A modification of the MELD has been reported; the Scientific Registry of Transplant Recipients proposed updated coefficients and eliminated upper or low bounds for the variable, including the assignment of creatinine of 4 mg/dl for patients receiving renal replacement therapy, which improved the 90-day predictability compared to the existing MELD.6 The MELD-Na incorporates the sodium level in the MELD formula, and it was reported that this addition will influence 27 percent of the patients listed, thus offering an improved predictability of risk of death within six months.7 The refit MELD includes sodium, changes of the values of the coefficients and changes of the bounds of the variables, though the upper bound of serum creatinine is 4 mg/dl, improving the waitlist mortality prediction.8

Portal hypertension is a very important issue that MELD underestimates. The etiology of liver disease is not taken into account as well. A list of diseases and disease severities was established to address instances that MELD cannot predict (table 1). However, occasionally, the list does not include conditions that might meet eligibility requirements for transplantation such as severe debilitating hepatic encephalopathy. In this case, a UNOS regional review board made up of transplant physicians and surgeons review a transplant center’s request for MELD exception for candidates with a low MELD. This is done on a case-by-case basis to identify patients that should be listed with a higher score than the one MELD predicts (UNOS policy

Unequivocally, I cannot see the MELD as just a scoring system published more than 10 years ago, predicting mortality for patients undergoing TIPS. Its current implementation is mainly as a powerful model determining — at a national and international level — who should be transplanted first while on the list. The refit MELD, incorporating changes such as the addition of sodium included in the formula and potential changes of the values of the variables already included in the formula, might be a solution so that the model will be more accurate and “ … justice for all” will be given at the highest degree.

1. .

2. Freeman RB Jr, Wiesner RH, Harper A, McDiarmid SV, Lake J, Edwards E, Merion R, et al. The new liver allocation system: moving toward evidence-based transplantation policy. Liver Transpl 2002;8:851-85.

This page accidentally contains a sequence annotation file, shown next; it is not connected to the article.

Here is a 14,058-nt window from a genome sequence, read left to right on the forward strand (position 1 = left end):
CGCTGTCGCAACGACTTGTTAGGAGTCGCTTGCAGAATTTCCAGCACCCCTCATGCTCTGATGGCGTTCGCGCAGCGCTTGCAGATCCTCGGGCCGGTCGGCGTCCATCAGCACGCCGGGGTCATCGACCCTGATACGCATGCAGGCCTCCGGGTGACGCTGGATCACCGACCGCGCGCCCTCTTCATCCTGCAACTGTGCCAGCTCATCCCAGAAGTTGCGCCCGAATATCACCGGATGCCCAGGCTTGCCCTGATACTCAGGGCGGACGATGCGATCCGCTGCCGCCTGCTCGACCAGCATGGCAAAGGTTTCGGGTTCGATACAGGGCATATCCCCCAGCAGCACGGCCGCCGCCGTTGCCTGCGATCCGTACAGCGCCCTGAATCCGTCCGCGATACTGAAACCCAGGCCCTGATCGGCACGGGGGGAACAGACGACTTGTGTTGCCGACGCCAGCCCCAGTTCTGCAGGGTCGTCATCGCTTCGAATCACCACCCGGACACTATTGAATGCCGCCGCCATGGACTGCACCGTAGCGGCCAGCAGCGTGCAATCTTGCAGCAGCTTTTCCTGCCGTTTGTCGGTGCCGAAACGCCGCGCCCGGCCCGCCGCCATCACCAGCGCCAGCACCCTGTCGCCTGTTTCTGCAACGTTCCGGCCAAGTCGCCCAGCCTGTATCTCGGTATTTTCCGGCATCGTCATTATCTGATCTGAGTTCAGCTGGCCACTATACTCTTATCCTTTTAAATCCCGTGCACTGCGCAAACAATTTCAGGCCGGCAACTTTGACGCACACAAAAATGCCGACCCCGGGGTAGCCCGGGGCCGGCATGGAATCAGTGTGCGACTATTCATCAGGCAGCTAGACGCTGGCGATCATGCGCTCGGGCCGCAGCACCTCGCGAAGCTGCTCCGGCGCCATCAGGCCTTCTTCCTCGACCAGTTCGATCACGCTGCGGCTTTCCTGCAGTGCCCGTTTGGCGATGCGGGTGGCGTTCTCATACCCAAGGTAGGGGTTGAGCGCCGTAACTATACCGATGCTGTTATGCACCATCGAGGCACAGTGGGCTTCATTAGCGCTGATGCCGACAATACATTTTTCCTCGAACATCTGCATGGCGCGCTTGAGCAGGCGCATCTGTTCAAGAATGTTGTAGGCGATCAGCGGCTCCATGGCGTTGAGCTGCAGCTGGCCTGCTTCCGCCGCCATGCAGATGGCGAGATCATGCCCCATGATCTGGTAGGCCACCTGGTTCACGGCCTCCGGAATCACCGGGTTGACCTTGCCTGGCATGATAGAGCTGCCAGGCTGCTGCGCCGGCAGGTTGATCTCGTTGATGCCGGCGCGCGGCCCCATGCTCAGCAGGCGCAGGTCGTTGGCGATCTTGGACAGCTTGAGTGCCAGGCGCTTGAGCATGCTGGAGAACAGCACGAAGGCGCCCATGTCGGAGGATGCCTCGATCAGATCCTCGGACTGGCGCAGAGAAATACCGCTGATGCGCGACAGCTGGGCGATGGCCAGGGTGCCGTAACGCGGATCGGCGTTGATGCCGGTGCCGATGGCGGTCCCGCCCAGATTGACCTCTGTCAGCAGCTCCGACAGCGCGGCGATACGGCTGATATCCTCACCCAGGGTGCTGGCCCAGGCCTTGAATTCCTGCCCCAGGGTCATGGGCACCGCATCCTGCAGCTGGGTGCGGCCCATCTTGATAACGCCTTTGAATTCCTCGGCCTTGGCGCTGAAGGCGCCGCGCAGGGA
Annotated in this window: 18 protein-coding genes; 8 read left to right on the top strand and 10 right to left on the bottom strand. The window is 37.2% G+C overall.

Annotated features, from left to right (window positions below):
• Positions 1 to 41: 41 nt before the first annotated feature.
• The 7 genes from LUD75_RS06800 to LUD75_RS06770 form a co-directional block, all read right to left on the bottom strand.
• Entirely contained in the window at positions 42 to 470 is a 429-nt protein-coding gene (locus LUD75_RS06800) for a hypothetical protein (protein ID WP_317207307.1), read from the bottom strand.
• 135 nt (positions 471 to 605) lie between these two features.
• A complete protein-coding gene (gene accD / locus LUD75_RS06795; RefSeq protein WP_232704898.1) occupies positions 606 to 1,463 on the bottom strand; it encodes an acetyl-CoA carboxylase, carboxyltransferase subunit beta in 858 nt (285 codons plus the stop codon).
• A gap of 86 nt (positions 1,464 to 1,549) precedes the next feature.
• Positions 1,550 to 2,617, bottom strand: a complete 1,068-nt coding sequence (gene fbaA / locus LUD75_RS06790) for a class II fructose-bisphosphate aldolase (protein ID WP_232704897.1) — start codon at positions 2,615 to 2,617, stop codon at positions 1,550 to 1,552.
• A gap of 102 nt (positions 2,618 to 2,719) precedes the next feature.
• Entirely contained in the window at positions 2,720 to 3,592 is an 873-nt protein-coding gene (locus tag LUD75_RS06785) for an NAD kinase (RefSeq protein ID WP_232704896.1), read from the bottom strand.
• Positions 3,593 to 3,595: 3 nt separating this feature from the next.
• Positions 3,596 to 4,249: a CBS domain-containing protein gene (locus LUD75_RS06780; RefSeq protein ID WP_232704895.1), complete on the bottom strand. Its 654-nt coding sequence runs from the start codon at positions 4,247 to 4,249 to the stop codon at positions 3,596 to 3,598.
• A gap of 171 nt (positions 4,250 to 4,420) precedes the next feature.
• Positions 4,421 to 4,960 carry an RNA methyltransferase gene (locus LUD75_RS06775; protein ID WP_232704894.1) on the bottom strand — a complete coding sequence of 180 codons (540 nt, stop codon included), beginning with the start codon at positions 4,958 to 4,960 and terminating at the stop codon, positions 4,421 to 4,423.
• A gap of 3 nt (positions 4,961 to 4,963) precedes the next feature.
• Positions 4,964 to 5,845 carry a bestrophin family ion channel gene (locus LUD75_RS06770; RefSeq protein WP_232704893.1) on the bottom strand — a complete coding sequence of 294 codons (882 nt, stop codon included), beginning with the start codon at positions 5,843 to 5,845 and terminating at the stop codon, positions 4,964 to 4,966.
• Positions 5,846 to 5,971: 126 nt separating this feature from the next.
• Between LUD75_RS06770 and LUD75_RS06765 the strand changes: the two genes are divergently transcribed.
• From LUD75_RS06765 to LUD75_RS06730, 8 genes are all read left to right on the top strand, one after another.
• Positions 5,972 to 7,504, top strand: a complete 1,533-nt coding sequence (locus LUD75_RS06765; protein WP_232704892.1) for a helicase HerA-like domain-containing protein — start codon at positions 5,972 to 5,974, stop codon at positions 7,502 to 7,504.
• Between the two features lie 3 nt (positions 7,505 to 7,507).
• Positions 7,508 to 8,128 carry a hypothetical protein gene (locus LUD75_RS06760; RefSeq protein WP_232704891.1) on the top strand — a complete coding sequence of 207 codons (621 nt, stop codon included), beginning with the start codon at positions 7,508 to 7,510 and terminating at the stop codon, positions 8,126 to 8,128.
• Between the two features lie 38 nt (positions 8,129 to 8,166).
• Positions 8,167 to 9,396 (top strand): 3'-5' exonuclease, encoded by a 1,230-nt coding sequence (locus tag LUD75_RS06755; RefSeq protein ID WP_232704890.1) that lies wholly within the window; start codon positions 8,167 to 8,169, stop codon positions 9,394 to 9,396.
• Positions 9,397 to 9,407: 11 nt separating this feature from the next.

3. Malinchoc M, Kamath PS, Gordon FD, Peine CJ, Rank J, ter Borg PC. A model to predict poor survival in patients undergoing transjugular intrahepatic portosystemic shunts. Hepatology. Apr 2000;31(4):864-871.

4. Wiesner RH, Edwards E, Freeman R, Harper A, Kim WR, Kamath PS, et al. Model for End-Stage Liver Disease (MELD) and Allocation of Donor Livers. Gastroenterology 2003;124:91-96.

5. Sharma P, Schaubel DE, Sima CS, Merion RM, Lok AS. Re-weighting the model for end-stage liver disease score components. Gastroenterology. Nov 2008;135(5):1575-1581.

6. W. Ray Kim WR, Scott W. Biggins SC, M.D., Walter K. Kremers WK, Wiesner RH, Kamath PS, Benson JT, Edwards E, Therneau TM. Hyponatremia and Mortality among Patients on the Liver-Transplant Waiting List. N Engl J Med 2008; 359:1018-1026.

7. Biggins SW, Kim WR, Terrault NA, et al. Evidence-based incorporation of serum sodium concentration into MELD. Gastroenterology. May 2006;130(6):1652-1660.

8. Leise MD, W. Ray Kim, Kremers WK, Larson JJ, Benson JT, Therneau TM. A Revised Model for End-Stage Liver Disease Optimizes Prediction of Mortality Among Patients Awaiting Liver Transplantation. Gastroenterology (Article in press PII: S0016-5085(11)00171-5 DOI: 10.1053/j.gastro.2011.02.017).

Author disclosure: Dr. Pyrsopoulos is on the advisory board for Bayer, Genentech, Gilead, Merck and Salix. He has given lectures under the direct sponsorship of Genentech, Merck, Onyx, Salix and Vertex. He received significant research support from Bayer, Bristol-Myers Squibb, Genentech, Gilead and Sanofi-Aventis. Dr. Pyrsopoulos is also a member of AASLD's Program Evaluation Committee and the United Network for Organ Sharing Region Three Board Review Committee.